A 41-year-old widow Chheourn Samphors was a traditional silk weaver at her hometown in Ks’ach Kandal District, Kandal Province before becoming a construction worker in Phnom Penh. The low demand and value of Khmer products in the market and the high price of the materials made her struggle to make ends meet as a silk weaver. She said she had no choice but to change occupation, and construction work was the first job on her mind.
Samphors has been working for three years in the construction sector. She first entered as an apprentice working on small individual-house constructions with little daily wage. Now she works at Hong Kong Land, one of the huge construction projects in Phnom Penh. Her duties are mixing and carrying limestone. She said working conditions in a big company are much better than on small private construction projects that she used to work because if anyone gets injured during working hours, medical bills will be paid for, unlike the small construction projects when workers must pay for themselves. Inequality is still common in the workplace, especially construction work. Samphors complained about getting lower wages than her male counterparts although the job and tasks are the same. “They think we, women, are weaker in strength than men, but I don’t think so. We can also carry the heavy stuff and do what men can do.”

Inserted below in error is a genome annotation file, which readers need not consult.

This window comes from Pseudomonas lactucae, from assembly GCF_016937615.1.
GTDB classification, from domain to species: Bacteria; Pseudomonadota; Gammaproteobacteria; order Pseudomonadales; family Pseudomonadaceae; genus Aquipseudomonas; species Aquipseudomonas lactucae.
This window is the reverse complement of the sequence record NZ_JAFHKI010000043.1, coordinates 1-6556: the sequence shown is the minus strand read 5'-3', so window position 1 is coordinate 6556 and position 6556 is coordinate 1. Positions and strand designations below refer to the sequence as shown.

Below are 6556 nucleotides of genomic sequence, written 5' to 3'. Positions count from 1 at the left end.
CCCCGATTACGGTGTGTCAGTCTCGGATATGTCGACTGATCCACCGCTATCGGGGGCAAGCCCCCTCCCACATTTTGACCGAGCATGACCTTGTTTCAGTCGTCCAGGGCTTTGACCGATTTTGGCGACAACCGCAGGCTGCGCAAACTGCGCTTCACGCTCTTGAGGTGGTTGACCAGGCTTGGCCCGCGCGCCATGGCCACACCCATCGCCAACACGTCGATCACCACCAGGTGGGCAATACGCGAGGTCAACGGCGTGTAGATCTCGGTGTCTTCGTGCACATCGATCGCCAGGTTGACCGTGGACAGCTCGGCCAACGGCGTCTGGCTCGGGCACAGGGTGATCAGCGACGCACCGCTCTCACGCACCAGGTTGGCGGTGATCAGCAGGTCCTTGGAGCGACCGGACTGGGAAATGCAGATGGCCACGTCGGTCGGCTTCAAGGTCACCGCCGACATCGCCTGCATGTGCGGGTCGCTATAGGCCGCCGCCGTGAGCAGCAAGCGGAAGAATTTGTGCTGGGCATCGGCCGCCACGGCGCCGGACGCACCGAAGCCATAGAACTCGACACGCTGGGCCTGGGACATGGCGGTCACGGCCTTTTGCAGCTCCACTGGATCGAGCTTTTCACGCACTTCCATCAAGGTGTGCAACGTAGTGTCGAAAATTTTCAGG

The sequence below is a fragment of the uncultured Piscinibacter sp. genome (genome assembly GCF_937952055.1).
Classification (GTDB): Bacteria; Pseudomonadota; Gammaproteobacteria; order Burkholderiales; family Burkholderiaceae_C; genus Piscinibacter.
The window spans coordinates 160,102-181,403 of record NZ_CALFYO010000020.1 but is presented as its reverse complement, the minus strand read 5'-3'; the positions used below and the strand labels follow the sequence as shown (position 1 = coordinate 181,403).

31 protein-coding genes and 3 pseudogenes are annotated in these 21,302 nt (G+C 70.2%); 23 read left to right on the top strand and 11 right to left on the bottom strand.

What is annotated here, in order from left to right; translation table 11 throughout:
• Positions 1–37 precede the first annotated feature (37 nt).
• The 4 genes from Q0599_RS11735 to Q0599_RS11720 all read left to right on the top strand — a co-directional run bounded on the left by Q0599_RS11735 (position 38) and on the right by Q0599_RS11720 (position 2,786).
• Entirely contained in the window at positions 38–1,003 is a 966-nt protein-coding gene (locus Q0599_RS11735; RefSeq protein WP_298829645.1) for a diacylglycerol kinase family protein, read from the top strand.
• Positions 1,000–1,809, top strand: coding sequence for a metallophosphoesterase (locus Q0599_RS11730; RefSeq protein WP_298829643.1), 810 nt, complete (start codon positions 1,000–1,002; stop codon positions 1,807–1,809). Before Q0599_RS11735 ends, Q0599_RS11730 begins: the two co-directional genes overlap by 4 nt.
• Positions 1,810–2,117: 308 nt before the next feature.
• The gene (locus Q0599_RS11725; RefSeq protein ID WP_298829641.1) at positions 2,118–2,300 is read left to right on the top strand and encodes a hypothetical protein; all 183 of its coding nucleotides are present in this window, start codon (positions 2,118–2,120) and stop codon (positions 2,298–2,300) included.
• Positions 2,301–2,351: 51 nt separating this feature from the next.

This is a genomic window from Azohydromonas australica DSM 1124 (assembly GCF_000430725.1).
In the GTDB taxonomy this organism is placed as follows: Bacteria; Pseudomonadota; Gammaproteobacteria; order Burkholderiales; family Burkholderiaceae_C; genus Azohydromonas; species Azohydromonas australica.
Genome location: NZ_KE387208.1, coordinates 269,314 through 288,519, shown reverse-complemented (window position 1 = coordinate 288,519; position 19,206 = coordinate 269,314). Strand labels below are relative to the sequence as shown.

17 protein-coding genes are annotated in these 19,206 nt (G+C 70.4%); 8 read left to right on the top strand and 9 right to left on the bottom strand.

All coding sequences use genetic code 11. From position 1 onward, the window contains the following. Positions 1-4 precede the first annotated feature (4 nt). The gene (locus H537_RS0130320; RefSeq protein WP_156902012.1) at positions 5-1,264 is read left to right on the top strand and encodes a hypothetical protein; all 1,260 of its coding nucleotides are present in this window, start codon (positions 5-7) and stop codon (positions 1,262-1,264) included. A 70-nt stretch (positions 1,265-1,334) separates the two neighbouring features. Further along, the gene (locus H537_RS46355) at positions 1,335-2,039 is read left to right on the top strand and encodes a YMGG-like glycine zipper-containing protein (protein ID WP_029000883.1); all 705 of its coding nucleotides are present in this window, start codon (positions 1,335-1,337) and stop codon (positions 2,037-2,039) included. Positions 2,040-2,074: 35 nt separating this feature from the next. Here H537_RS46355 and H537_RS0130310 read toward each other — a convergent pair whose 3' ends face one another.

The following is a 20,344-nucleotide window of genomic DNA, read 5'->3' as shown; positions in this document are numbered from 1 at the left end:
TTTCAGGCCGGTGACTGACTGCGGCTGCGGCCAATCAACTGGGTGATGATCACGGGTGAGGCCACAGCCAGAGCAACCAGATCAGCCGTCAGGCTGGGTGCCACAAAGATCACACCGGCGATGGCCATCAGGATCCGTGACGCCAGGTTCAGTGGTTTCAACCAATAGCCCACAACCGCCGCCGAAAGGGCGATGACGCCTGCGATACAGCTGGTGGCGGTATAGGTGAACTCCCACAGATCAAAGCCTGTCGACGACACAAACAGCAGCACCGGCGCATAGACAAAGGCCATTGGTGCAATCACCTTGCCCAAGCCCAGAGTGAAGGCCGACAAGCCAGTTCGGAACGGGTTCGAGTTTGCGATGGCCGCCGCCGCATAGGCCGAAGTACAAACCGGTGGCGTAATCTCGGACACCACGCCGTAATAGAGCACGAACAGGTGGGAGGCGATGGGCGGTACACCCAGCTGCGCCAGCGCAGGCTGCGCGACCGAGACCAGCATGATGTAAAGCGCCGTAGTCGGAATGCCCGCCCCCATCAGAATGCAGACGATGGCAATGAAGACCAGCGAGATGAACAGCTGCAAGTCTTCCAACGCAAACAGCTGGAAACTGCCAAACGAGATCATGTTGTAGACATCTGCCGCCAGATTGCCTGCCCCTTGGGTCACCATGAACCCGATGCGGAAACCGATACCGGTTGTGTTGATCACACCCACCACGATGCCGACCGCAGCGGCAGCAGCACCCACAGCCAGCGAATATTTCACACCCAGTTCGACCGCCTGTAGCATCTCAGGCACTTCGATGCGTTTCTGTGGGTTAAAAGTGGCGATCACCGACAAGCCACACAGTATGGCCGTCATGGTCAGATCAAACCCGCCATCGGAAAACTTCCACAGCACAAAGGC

When asked whether she is happy with her job or not, she said,
“It’s normal. No one will come to solve my problems anyway even if I’m not happy.”
She has accepted her way of life and all she needs to do is to earn enough money to support her two children even though she is concerned that this job is very difficult and might affect her health in the future. “I cannot abandon construction work because silk weaving cannot support my children and their education,” Samphors added.
In future, if the silk weaving market has more demand and values improve, Samphors said with eyes-looking-afar that she will consider going back to her hometown to start a weaving business again. She also wants the government to look at the construction sector and help increase workers’ wages, especially female construction workers.